ERIC Number: ED360370
Record Type: Non-Journal
Publication Date: 1993-Apr
Reference Count: N/A
Assessing Graduate Education Students' Propensity toward Academic Misconduct.
Ferrell, Charlotte M.; Ferguson, William F.
Researchers have often noted the desirability of investigating the incidence of academic misconduct of college students who will be in employment fields requiring a high level of competence and/or a high level of personal integrity, such as elementary school and secondary school teachers. The Academic Misconduct Survey (AMS) developed by Charlotte M. Ferrell (1992) was studied as a way of distinguishing groups of graduate education students relative to their propensity for various forms of misconduct (including cheating on tests and assignments, use of illegal resources, quasi-misconduct, subtle manipulation, and bold manipulation). Forty-one graduate students in master's and doctoral degree programs at a southern university completed the instrument. Separate principal components Q-technique factor analytic procedures were conducted with data from master's (n=20) and doctoral (n=21) cohorts. These analyses indicate that subjects' responses to the AMS items serve as an effective means of distinguishing clusters of individuals relative to the academic misconduct constructs measured by the instrument. Person factors that emerged share many of the same characteristics. Findings confirm those of Ferrell (1992) using a different data collection technique and item stem. Appendix A lists the factors and Appendix B is the data sheet. Five tables present study findings. (Contains 50 references.) (SLD)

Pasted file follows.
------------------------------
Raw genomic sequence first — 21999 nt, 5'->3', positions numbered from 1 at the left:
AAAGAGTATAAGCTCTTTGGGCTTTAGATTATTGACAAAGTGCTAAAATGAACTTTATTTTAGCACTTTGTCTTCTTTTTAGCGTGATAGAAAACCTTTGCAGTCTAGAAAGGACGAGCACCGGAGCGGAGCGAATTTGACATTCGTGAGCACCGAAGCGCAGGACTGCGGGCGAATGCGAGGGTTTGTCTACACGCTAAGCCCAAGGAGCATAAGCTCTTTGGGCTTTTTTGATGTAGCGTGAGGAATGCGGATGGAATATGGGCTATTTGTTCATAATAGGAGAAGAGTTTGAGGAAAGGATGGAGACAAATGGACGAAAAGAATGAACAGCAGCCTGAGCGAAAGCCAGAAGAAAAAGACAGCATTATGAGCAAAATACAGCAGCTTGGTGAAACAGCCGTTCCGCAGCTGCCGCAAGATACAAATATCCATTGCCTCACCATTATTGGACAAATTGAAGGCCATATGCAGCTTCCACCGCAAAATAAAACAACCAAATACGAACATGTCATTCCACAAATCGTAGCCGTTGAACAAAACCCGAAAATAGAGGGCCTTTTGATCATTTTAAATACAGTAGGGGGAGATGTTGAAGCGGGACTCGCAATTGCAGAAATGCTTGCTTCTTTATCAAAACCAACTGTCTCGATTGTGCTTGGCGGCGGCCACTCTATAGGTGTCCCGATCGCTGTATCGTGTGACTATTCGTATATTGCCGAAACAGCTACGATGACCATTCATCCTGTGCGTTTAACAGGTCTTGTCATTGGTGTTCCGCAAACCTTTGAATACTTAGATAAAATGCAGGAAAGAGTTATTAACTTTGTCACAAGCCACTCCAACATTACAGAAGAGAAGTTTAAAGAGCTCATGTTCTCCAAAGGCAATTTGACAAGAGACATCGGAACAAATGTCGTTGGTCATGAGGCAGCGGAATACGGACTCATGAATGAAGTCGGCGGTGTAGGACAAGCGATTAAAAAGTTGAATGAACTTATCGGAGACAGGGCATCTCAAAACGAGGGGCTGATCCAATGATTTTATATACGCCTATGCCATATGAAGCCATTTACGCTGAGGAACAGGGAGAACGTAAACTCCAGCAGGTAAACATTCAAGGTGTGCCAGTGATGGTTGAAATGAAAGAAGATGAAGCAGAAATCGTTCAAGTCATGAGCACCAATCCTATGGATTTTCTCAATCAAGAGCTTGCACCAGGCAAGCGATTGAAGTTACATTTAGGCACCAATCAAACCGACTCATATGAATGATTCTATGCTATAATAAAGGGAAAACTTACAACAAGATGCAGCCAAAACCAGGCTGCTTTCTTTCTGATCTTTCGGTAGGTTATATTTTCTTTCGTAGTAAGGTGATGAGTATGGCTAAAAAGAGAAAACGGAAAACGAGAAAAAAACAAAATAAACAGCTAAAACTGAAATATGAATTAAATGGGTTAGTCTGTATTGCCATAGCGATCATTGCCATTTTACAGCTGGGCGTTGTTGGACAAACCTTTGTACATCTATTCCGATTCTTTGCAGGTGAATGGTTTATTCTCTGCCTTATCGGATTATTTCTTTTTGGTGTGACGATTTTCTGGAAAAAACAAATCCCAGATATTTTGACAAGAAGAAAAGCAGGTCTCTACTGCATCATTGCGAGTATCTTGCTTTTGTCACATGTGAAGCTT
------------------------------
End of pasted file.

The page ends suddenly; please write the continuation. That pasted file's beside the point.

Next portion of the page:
Publication Type: Reports - Research; Speeches/Meeting Papers
Education Level: N/A
Authoring Institution: N/A